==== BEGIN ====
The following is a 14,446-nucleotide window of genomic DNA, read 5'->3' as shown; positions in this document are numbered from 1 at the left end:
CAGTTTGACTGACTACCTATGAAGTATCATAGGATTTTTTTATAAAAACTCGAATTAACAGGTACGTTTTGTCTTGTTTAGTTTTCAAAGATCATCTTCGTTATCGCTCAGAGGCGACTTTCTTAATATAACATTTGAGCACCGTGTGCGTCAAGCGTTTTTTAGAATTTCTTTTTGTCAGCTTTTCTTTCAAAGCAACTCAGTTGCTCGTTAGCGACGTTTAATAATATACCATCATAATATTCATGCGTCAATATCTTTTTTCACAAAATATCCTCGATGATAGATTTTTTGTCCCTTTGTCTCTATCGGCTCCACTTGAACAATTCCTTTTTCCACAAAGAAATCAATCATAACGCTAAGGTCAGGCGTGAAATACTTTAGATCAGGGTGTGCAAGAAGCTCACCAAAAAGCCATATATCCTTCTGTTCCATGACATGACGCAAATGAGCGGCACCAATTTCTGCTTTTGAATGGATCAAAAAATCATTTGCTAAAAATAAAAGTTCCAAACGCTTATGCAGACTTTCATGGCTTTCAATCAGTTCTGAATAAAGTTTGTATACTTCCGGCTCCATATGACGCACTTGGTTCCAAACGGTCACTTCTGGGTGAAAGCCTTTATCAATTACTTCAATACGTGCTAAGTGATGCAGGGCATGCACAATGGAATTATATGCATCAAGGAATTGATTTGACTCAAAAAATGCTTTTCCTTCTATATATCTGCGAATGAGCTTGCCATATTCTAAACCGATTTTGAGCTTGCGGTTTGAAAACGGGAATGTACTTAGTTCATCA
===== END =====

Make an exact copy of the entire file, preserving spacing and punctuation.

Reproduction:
The following is a 14,446-nucleotide window of genomic DNA, read 5'->3' as shown; positions in this document are numbered from 1 at the left end:
CAGTTTGACTGACTACCTATGAAGTATCATAGGATTTTTTTATAAAAACTCGAATTAACAGGTACGTTTTGTCTTGTTTAGTTTTCAAAGATCATCTTCGTTATCGCTCAGAGGCGACTTTCTTAATATAACATTTGAGCACCGTGTGCGTCAAGCGTTTTTTAGAATTTCTTTTTGTCAGCTTTTCTTTCAAAGCAACTCAGTTGCTCGTTAGCGACGTTTAATAATATACCATCATAATATTCATGCGTCAATATCTTTTTTCACAAAATATCCTCGATGATAGATTTTTTGTCCCTTTGTCTCTATCGGCTCCACTTGAACAATTCCTTTTTCCACAAAGAAATCAATCATAACGCTAAGGTCAGGCGTGAAATACTTTAGATCAGGGTGTGCAAGAAGCTCACCAAAAAGCCATATATCCTTCTGTTCCATGACATGACGCAAATGAGCGGCACCAATTTCTGCTTTTGAATGGATCAAAAAATCATTTGCTAAAAATAAAAGTTCCAAACGCTTATGCAGACTTTCATGGCTTTCAATCAGTTCTGAATAAAGTTTGTATACTTCCGGCTCCATATGACGCACTTGGTTCCAAACGGTCACTTCTGGGTGAAAGCCTTTATCAATTACTTCAATACGTGCTAAGTGATGCAGGGCATGCACAATGGAATTATATGCATCAAGGAATTGATTTGACTCAAAAAATGCTTTTCCTTCTATATATCTGCGAATGAGCTTGCCATATTCTAAACCGATTTTGAGCTTGCGGTTTGAAAACGGGAATGTACTTAGTTCATCA